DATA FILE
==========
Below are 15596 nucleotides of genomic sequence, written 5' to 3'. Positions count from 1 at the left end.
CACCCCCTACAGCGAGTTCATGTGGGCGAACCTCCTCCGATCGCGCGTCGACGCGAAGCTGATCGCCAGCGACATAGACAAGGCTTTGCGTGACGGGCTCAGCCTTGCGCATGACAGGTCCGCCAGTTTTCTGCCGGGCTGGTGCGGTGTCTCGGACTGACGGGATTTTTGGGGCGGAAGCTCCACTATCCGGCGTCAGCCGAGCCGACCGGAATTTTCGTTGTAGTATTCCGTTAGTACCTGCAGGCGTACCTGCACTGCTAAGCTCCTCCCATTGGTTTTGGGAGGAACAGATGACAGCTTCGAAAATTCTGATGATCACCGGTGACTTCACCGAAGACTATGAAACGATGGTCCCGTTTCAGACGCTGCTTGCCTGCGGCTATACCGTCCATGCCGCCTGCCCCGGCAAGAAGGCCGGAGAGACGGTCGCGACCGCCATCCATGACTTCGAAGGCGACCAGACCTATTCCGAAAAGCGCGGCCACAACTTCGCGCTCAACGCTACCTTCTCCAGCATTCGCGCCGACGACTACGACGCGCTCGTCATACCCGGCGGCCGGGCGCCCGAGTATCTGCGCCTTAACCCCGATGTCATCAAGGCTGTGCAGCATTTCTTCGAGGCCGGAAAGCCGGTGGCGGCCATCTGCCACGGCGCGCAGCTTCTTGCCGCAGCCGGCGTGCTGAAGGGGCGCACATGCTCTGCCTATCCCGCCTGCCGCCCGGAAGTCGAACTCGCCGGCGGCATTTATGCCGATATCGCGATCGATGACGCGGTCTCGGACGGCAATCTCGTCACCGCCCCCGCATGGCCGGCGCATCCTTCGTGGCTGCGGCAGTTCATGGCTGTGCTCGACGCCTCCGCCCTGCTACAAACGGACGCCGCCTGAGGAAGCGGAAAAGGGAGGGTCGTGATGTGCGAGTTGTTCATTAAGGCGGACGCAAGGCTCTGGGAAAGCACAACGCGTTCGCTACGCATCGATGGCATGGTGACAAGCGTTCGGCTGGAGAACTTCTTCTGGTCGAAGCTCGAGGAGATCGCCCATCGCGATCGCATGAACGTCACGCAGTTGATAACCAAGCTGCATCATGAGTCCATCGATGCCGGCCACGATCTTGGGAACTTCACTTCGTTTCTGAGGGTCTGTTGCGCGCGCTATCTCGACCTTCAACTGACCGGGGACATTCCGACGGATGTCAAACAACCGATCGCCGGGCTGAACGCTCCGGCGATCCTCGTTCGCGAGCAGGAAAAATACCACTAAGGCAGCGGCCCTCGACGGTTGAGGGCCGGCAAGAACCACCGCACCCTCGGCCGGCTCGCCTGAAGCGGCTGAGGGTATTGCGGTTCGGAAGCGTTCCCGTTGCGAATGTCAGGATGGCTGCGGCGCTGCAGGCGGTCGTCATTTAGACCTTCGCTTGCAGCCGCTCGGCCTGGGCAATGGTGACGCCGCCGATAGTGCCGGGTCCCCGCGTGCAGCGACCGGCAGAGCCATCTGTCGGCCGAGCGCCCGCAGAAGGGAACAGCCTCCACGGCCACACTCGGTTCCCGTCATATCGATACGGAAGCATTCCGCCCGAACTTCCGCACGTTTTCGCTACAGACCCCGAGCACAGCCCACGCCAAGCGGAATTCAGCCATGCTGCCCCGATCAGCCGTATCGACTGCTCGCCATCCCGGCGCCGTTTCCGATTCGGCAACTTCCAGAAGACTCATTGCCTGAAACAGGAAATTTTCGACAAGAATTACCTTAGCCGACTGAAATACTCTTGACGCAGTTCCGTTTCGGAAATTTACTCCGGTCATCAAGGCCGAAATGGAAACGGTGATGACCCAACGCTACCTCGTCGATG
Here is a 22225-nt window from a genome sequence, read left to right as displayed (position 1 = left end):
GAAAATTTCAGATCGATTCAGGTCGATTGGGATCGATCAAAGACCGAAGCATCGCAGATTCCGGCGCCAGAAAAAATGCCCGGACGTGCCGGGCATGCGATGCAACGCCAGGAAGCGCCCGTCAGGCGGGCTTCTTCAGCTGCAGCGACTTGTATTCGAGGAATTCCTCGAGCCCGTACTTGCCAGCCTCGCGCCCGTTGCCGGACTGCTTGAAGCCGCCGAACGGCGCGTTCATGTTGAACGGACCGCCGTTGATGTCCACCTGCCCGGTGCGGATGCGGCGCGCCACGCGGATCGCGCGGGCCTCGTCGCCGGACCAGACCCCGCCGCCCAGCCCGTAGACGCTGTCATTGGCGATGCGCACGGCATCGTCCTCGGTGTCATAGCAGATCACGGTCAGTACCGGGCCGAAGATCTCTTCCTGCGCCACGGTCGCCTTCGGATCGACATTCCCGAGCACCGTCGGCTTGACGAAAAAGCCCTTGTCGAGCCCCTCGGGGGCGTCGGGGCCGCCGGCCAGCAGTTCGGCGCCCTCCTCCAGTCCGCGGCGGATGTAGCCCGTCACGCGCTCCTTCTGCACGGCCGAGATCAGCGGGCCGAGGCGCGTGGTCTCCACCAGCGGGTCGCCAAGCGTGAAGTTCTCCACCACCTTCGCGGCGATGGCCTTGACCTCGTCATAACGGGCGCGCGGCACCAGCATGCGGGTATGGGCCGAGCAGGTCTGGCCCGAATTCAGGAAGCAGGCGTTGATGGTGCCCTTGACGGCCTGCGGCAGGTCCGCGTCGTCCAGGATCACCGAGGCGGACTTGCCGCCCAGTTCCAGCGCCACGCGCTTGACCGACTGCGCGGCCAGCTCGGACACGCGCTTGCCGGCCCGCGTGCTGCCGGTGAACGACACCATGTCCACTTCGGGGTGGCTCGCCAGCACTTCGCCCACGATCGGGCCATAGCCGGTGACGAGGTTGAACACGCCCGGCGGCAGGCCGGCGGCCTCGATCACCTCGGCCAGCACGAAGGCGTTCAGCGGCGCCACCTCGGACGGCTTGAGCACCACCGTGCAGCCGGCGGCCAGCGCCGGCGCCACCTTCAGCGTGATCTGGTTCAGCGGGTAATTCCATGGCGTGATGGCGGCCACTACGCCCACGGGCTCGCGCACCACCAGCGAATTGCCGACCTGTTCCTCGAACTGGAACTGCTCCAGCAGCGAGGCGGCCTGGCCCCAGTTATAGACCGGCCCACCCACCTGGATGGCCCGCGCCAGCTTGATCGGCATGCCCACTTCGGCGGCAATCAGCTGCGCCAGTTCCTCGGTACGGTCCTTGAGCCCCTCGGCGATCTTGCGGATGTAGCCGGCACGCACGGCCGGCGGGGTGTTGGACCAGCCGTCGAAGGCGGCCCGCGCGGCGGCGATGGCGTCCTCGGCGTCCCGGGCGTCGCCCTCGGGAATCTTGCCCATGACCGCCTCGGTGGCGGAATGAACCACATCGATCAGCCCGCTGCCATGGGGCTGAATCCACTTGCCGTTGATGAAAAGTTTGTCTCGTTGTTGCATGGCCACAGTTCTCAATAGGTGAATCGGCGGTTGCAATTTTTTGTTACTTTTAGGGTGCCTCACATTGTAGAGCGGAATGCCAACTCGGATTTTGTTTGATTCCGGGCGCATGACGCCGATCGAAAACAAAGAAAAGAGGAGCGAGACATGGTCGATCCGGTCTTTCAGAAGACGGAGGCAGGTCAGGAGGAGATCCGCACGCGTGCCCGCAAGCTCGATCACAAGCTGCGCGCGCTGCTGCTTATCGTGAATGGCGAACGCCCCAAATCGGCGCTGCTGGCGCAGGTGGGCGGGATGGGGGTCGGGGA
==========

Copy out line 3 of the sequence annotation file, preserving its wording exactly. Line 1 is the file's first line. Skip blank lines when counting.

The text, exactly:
Here is a 22225-nt window from a genome sequence, read left to right as displayed (position 1 = left end):